INRS: documenting inequalities to inform decision-making

This text is part of the special notebook 55 years of INRS

Researchers from the INRS Urbanization Culture Society Center look at a multitude of contemporary subjects of study, the results of which help to build the policies of tomorrow.

Urban studies professor and researcher Nathan McClintock is interested in equity as it relates to urban environmental issues. “I’ve worked on urban agriculture and food systems, food justice issues and green gentrification,” he says. The questions of citizen participation, inclusion or exclusion of marginalized populations, often racialized, in urban planning processes, are all research subjects on which the professor focuses.

“In Portland and Vancouver, I worked on green gentrification. Two cities well known for their sustainable development policies, but which suffer from inequalities between populations,” notes Mr. McClintock. His research highlights how investments in green infrastructure are important, but lead to new, more affluent populations moving into these new neighborhoods, while pushing less well-off residents to be displaced. “The question is therefore: how can these cities integrate policies that aim to protect these populations? » he said. Its research shows that investments aimed at solving environmental problems should not be made in isolation, but should take into consideration issues of housing, employment and support for local small and medium-sized businesses.

Montreal attracted Mr. McClintock precisely because of its greening policies which, according to him, take more into account other policies, notably those on social housing. His interest in sustainable food and urban greenhouses has led him to several projects, including CommunoSerre, which assesses the potential for socio-technological integration of community greenhouses in disadvantaged urban areas.

Youth, at the heart of research

María Eugenia Longo is co-holder of the Quebec Youth Research Network Chair. As a sociologist of work, she works on numerous subjects relating to professional integration and job insecurity among young people. “We produce, for example, the most recent portraits on employment and the latest historical trends on the dynamics of the labor market in relation to youth,” she emphasizes.

According to the researcher, INRS served as a pillar to create the first resources that could guide Quebec youth policy over the last 30 years. “You should know that the modernization of Quebec is deeply linked to the development of thinking about youth. This is not only an object of research, but it also supports reflection on the social and economic development of the province and serves as a field of observation for major social innovations and transformation, whether on relationships with work or on new sources of social inequalities and vulnerability,” she says.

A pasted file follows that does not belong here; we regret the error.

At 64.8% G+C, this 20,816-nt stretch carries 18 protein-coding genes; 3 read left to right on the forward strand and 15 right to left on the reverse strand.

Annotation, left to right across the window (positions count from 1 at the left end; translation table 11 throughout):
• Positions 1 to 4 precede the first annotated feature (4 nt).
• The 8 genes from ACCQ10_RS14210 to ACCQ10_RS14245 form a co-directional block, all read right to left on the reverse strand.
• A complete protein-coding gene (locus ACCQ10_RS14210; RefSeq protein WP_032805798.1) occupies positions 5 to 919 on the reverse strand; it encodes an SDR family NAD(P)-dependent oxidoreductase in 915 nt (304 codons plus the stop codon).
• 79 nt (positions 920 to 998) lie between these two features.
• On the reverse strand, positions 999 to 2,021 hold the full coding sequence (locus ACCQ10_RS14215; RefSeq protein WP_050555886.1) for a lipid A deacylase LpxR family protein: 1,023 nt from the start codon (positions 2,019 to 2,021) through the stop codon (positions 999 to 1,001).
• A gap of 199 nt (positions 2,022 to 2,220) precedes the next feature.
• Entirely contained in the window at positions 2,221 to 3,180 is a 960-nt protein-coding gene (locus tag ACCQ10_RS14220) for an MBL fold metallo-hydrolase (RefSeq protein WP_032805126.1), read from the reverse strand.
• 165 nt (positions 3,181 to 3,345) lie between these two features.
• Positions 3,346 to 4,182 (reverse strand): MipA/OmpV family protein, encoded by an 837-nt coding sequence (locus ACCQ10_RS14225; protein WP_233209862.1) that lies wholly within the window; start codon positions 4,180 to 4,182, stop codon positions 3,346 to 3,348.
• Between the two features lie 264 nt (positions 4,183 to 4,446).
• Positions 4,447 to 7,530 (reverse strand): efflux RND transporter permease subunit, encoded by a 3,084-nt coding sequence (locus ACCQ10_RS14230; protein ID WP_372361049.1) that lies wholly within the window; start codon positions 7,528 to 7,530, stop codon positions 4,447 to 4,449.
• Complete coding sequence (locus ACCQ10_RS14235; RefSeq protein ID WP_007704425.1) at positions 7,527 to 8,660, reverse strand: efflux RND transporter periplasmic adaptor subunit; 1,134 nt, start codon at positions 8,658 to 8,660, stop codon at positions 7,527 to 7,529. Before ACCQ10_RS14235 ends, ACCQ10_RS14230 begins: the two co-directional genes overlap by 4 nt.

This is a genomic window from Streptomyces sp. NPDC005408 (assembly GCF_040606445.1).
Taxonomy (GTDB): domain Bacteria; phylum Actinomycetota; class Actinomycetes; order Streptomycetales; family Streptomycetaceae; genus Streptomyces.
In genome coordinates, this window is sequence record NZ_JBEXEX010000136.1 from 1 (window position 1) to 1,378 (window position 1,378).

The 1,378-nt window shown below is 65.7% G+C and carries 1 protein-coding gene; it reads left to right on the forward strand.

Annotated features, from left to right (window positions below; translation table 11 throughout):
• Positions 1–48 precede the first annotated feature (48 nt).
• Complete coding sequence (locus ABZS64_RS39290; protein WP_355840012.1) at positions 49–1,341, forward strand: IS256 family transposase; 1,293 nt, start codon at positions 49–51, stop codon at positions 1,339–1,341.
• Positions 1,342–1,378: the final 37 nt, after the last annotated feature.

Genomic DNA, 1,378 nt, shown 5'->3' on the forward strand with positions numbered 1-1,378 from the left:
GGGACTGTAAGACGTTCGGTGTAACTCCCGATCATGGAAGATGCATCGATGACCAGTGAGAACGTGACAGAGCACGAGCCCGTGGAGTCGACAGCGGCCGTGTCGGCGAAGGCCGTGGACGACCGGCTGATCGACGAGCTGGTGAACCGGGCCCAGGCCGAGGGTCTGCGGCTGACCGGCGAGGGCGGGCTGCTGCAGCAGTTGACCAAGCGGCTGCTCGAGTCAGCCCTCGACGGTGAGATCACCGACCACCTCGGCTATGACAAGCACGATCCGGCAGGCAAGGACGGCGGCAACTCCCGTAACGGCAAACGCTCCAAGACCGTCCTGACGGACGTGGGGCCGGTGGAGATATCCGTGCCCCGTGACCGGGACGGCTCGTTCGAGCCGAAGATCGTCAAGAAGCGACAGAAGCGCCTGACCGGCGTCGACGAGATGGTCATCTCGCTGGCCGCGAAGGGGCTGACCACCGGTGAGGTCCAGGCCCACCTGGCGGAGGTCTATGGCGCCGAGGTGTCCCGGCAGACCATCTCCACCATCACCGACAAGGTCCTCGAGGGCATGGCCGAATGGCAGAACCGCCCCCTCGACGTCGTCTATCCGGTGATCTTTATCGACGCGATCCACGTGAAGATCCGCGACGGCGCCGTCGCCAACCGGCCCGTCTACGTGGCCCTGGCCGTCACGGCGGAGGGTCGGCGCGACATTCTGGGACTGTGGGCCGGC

At this moment, Mme Longo explores social intervention programs and integrated solutions, green jobs as well as the issue of employment vulnerabilities, particularly in the context of shortages. “Today, most vacant positions are lower paid and less qualified, while there is an increasingly qualified youth, with higher expectations,” she notes. Having large-scale partnerships and political bodies involved in research also allows INRS researchers to have an impact on the ground.

Social mobility

Xavier Saint-Denis is the director of the Social Statistics Study Group at INRS. “The initiative of this group is to pool the strengths of different colleagues and students at INRS and in Quebec to share our strategies and knowledge in order to innovate in terms of data production. This group aims to create new indicators from raw data which belongs to a ministry and which we will work on and which we will analyze to obtain new information,” he adds.

Much of his research focuses on issues of social mobility. “And what we call the intergenerational transmission of socio-economic status or inequalities,” he explains. The researcher analyzes the process of transmission of resources, particularly economic resources, from one generation to the next, particularly between the first and second generations of immigrants. This allows him to analyze how inequalities are reproduced according to different groups in society. Because if education is a key factor in social mobility, his research has shown that other factors come into play. “We notice that the second generation of immigrants often has a higher educational level than the general population, regardless of the level of education and income of the parents; it happens more at the level of the transmission of aspirations,” he notes.

These data analyzes allow us to better understand movements in society, as well as a very precise immigration system. Mr. Saint-Denis also reflects on the contribution of geographic mobility to the intergenerational transmission of income in Quebec. His research proves that changing region promotes social mobility and therefore higher income for young people who grew up outside large cities.

This content was produced by the Special Publications team at Duty, relating to marketing. The writing of the Duty did not take part.

To watch on video

source site-40